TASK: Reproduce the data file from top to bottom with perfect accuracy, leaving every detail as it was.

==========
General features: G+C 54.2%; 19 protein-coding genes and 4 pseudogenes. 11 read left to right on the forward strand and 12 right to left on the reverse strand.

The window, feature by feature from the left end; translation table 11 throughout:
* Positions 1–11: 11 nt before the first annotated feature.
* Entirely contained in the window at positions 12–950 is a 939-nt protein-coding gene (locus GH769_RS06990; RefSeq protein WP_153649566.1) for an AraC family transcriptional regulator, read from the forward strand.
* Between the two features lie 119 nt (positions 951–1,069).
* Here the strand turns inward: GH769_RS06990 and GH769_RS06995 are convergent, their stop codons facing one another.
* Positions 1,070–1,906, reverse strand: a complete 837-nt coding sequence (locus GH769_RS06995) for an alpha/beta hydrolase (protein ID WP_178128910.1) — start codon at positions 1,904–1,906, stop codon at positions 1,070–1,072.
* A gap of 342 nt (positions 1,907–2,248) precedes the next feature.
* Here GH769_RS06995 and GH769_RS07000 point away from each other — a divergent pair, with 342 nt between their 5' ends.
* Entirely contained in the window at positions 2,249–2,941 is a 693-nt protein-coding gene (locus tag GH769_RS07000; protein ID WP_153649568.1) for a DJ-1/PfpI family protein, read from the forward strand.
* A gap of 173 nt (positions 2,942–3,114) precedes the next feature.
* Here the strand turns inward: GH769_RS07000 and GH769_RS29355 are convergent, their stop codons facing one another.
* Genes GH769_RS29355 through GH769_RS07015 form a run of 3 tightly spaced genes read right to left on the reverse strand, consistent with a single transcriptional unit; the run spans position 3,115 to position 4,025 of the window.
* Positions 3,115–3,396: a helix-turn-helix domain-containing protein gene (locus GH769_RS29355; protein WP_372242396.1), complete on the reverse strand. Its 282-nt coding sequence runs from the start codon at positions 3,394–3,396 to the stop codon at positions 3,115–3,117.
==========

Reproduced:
General features: G+C 54.2%; 19 protein-coding genes and 4 pseudogenes. 11 read left to right on the forward strand and 12 right to left on the reverse strand.

The window, feature by feature from the left end; translation table 11 throughout:
* Positions 1–11: 11 nt before the first annotated feature.
* Entirely contained in the window at positions 12–950 is a 939-nt protein-coding gene (locus GH769_RS06990; RefSeq protein WP_153649566.1) for an AraC family transcriptional regulator, read from the forward strand.
* Between the two features lie 119 nt (positions 951–1,069).
* Here the strand turns inward: GH769_RS06990 and GH769_RS06995 are convergent, their stop codons facing one another.
* Positions 1,070–1,906, reverse strand: a complete 837-nt coding sequence (locus GH769_RS06995) for an alpha/beta hydrolase (protein ID WP_178128910.1) — start codon at positions 1,904–1,906, stop codon at positions 1,070–1,072.
* A gap of 342 nt (positions 1,907–2,248) precedes the next feature.
* Here GH769_RS06995 and GH769_RS07000 point away from each other — a divergent pair, with 342 nt between their 5' ends.
* Entirely contained in the window at positions 2,249–2,941 is a 693-nt protein-coding gene (locus tag GH769_RS07000; protein ID WP_153649568.1) for a DJ-1/PfpI family protein, read from the forward strand.
* A gap of 173 nt (positions 2,942–3,114) precedes the next feature.
* Here the strand turns inward: GH769_RS07000 and GH769_RS29355 are convergent, their stop codons facing one another.
* Genes GH769_RS29355 through GH769_RS07015 form a run of 3 tightly spaced genes read right to left on the reverse strand, consistent with a single transcriptional unit; the run spans position 3,115 to position 4,025 of the window.
* Positions 3,115–3,396: a helix-turn-helix domain-containing protein gene (locus GH769_RS29355; protein WP_372242396.1), complete on the reverse strand. Its 282-nt coding sequence runs from the start codon at positions 3,394–3,396 to the stop codon at positions 3,115–3,117.